The pulse still quickens in the circles I frequent when the tech stock market bubble bursts or Paul Krugman forecasts a calamitous reversal in housing prices, the way old war horses flare their nostrils and stamp their hooves at the sound of distant trumpets.  But the truth is that our corporate masters will never again allow a serious threat to the foundations of the economic house they have built.

            Our mature capitalist economy is no longer the unplanned, unintended consequence of the playing out of market forces, for all the lip service that its apologists pay to “free enterprise” on festive occasions.  Rational planning is as pervasive at the macro-economic level as it is within the firm.  But that planning – far more sophisticated and nuanced than either Marx or the state planners of the Soviet Union could have anticipated – is securely within the service of private interests, not the public good.

            The second obstacle to the development of a revolutionary working class movement has been the persistence of pre-capitalist passions and attachments that Marx was convinced capitalism’s invasive rationalization of economic life would weaken and ultimately destroy – nationalist loyalties, ethnic identifications, racial antagonisms, and religious faiths.  The secularization of life seemed to be well under way in Marx’s time.  The Catholic Church had lost its grip on public life in France, Germany, and Italy.  The ancient antagonism of the urban and the rural was dissolving, as Marx had indeed predicted.  And the ever-increasing mobility of both labor and capital bid fair to consign nationalist sentiment to public holidays and political speeches.

            The optimistic confidence that class interests would defeat the irrationality of nationalism reached its height in 1914, as socialists world-wide – my grandfather among them – refused to believe that French and German workers would fight one another in the trenches at the behest of their capitalist masters.  With the bloody refutation of that belief, something died in the heart of the socialist movement.  To be sure, the unanticipated success of the Bolsheviks in Russia encouraged some to believe that despite all, the proletarian movement was on the march [though not my grandfather, who sided with Norman Thomas and the Mensheviks].  But the success first of the Soviet Union and then of Mao’s revolution in China, important as they were to the unfolding of the twentieth century, had nothing at all to do with the birth of socialism in the womb of capitalism.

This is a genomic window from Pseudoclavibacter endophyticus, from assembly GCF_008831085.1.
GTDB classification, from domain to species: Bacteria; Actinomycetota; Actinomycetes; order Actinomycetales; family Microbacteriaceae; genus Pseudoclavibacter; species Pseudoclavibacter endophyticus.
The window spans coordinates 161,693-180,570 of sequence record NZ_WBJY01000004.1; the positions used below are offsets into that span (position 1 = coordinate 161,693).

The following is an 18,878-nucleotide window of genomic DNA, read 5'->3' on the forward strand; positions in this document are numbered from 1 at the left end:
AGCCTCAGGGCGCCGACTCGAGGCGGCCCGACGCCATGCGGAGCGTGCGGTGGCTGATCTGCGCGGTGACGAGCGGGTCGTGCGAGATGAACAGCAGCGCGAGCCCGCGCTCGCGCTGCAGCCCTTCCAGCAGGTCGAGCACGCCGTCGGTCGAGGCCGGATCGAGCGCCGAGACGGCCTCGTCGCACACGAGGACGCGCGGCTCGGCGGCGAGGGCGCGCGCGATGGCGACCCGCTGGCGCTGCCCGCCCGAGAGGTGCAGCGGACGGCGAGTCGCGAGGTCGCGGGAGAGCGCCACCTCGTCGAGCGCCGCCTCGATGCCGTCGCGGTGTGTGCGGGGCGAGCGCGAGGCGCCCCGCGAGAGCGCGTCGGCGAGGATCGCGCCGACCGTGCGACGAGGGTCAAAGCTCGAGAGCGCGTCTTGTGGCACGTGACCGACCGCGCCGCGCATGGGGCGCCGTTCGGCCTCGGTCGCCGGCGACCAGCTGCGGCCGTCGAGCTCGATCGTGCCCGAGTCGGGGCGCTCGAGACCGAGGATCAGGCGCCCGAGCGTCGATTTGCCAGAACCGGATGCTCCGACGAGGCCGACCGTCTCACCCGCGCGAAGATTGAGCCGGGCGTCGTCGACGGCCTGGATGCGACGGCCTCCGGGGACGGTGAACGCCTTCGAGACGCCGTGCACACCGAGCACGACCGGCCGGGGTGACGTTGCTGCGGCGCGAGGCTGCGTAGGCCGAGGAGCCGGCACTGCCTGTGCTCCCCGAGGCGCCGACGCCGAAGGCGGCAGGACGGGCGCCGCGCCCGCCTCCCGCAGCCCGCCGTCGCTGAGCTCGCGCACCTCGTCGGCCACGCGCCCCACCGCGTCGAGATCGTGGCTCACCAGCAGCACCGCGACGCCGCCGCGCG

In the United States, race had already opened a chasm in the worker’s movement that, in a revised form, persists to this day.  When four million Black men and women walked out of slavery, prepared for the free labor market with agricultural, craft, and industrial skills that they had used as slaves to make the South rich, they encountered implacable hostility from white workers, whether immigrant or native-born.  White workers until after the Second World War struck devil’s bargains with their employers, conceding labor peace and low wages in return for whites-only hiring practices.  This fact, perhaps more than any other, doomed the American working class movement to eventual failure.

            At this nightmare moment in recent history, little need be said about the persistence and intensification of ethnic and religious antagonisms throughout the world.  Try as we may, we socialists can no longer cling to the hope that class interests will unite men and women across national, ethnic, racial, and religious divides in a vibrant revolutionary movement to replace capitalism with a humane, just, egalitarian social order.  Capitalists are doing their part.  Not only are they crafting the elements of rational planning that a socialist economy would require.  They are in the forefront of efforts to put the divisiveness of race, ethnicity, nationality, and religion behind us, for these divisions are not good for business.  It is the people who remain mired in self-destructive and self-defeating irrationality.